KIRAN: Private Security Examiner's Board employees speak out claiming favoritism

BATON ROUGE, LA (WAFB) - Two current employees of the Private Security Examiner's Board spoke to the 9News Investigators by phone Tuesday. Both, who have wished to remain anonymous, said they had had enough.

"When you go to work, you wanna go to work. You don't wanna feel uncomfortable. You don't want to be put in situations to where it makes you uncomfortable and you don't want to be degraded - like down-talked to," said one employee.

"We have no HR department here, so we have no one to complain to. Which is why we decided to take it upon ourselves to write this letter and give it to our board because at this point we had no other option," said the other employee.

The letter they wrote to the board's chair claimed they had a harsh work environment. The letter launched an investigation by the Equal Employment Opportunity Commission, or EEOC.

Monday, Blache said for the first time in a long time, he's doing the job right and leading by example. A comment that did not sit well with the man who had the job before him.

"I was a little bit taken back I guess you could say for the comments made that executive directors prior to this gentleman did not do their job right. I had 21 years there. I don't know what else I could have done, to do right," said Former Executive Director Wayne Rogillio, a former police chief for the Baton Rouge Police Department.

He says as Executive Director, he rarely went out into the field to investigate security firms. He left that job to his investigator.

Prior to Blache taking over the board, sources say they did not collect as many fines or move so quickly to revoke licenses. Rogillio said he never revoked any licenses that he could remember. Instead, he brought those matters to the board and let them make that decision.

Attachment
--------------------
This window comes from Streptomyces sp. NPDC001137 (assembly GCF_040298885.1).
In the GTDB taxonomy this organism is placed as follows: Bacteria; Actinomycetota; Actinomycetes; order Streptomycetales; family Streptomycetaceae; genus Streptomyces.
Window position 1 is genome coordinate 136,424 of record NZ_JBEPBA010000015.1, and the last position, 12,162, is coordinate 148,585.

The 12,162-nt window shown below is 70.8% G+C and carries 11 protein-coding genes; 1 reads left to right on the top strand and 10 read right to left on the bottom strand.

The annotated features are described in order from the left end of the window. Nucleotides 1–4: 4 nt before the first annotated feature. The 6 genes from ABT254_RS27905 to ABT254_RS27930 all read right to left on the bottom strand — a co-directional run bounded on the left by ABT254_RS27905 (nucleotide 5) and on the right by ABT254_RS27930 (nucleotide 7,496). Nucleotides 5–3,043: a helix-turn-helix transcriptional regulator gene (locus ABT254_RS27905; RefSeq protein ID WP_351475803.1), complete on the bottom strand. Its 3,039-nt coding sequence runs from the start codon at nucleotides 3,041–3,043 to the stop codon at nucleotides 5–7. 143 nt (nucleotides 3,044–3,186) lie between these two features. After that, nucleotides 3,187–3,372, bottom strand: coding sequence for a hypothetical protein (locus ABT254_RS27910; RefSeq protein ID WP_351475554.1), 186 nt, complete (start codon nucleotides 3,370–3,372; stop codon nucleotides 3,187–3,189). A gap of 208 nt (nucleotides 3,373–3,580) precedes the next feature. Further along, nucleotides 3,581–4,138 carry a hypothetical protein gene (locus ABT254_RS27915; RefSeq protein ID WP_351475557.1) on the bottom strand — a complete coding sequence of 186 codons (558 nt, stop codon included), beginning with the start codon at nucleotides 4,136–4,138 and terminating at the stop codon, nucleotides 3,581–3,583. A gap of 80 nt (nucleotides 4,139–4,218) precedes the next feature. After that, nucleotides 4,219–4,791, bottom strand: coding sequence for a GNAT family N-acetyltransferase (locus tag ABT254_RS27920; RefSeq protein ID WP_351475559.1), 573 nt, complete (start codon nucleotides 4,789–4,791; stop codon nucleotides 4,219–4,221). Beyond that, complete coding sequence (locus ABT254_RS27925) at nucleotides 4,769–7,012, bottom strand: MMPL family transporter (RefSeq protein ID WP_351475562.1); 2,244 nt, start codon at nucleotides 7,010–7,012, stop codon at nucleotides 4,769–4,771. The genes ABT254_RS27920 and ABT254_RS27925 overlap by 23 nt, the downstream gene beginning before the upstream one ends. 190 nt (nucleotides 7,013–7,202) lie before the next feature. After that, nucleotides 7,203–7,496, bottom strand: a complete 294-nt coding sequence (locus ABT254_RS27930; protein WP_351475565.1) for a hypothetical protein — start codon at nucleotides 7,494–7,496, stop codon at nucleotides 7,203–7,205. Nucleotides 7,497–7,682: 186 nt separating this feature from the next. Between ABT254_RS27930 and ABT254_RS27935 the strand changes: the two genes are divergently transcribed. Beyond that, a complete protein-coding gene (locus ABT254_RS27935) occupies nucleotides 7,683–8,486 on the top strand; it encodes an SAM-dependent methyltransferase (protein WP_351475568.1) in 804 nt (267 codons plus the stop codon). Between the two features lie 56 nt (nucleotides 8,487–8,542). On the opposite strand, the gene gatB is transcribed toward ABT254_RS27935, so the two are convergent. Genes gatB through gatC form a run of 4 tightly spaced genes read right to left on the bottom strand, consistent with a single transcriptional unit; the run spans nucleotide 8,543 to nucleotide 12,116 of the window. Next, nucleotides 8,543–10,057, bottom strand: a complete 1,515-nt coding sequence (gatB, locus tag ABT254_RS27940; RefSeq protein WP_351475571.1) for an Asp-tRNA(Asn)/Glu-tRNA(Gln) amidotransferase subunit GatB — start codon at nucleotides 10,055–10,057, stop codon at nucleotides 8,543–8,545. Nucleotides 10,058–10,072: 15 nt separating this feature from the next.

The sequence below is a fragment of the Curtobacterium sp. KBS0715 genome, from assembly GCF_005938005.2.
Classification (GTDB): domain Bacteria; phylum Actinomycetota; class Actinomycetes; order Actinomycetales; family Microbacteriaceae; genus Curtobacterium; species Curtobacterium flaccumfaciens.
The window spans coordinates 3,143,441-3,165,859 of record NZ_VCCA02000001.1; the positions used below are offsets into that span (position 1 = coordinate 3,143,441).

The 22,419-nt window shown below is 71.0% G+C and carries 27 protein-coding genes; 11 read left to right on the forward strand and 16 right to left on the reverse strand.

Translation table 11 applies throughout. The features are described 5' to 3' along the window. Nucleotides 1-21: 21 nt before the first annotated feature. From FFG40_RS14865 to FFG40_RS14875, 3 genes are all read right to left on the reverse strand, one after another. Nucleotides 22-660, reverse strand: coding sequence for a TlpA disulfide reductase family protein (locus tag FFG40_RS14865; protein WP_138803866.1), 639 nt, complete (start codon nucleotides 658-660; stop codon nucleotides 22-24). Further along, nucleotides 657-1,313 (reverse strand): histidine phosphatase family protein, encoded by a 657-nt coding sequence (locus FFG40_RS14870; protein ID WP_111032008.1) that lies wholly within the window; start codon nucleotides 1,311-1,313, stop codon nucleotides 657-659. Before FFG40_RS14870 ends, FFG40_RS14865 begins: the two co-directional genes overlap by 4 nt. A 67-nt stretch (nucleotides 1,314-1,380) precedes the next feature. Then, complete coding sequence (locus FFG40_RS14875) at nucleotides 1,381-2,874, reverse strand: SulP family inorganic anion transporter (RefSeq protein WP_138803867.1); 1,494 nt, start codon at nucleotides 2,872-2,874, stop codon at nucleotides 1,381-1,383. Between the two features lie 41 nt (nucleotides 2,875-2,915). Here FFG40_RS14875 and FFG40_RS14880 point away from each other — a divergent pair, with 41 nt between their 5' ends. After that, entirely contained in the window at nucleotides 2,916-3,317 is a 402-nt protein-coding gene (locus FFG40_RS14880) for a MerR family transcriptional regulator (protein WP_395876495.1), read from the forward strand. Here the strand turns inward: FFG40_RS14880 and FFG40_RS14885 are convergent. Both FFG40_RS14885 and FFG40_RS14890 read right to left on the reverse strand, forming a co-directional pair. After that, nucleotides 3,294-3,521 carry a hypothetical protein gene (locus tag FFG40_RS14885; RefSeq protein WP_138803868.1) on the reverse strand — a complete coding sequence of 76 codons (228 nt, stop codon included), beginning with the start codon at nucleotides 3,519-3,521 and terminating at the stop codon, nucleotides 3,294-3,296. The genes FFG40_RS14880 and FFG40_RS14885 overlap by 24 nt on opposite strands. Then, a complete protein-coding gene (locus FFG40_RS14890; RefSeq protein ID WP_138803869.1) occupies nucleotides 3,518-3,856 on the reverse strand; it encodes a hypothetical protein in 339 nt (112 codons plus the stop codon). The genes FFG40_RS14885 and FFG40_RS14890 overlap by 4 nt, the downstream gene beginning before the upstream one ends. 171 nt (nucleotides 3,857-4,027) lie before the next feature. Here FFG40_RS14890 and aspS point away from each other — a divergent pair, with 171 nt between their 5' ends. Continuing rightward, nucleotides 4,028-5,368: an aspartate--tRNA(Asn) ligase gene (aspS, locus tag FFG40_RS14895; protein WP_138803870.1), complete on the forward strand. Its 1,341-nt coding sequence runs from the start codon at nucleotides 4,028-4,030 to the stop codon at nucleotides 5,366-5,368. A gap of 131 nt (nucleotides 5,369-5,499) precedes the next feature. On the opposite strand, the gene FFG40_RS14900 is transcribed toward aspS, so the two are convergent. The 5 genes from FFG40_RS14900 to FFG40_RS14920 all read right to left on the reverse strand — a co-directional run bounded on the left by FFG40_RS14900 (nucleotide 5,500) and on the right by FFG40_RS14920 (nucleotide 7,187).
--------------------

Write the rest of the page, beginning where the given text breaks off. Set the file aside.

In a phone interview Monday, Blache told 9News Investigators that he's collected over $100,000 in fines. Rogillio says that is an enormous number considering fines often ended up being $25 per violation.

Blache said, by phone, the reason fines are so high now is the previous administration incorrectly fined companies with lower amounts than he believes the scale calls for.

Rogillio said when his inspectors or he went out to any firms, they had on identification and uniforms. But in the video given to the 9News Investigators, neither Blache nor his assistant Hull were in uniforms.

"I just thought that the way he was dressed, it did not show me anything that he represented, like anything of legal nature," said Rogillio.

Employees claim Blache has shown obvious favortism by giving his Hull a $10,000 raise in less than a year, making her the fourth-highest paid employee.

The two workers point to a photo that shows Hull in Blache's office wearing his former New York City police hat.

"This is his stuff. That is his police hat, his badge and it's also his EMS helmet," said one employee. "I think that it's really unfair that we have to face this type of environment every single day."

"I just wanna come to work and do my job without having to feel uncomfortable at work," said the other employee.

Blache did not want to interview on camera but did send a text that read:

Louisiana is at approximately 40% compliance. When I arrived at the agency we had just about 10,000 registered security officers. Today we are at 13,000.  The uptick in compliance is inextricably connected to increased enforcement activities—proper application of fines. More frequent inspections. Better auditing processes.

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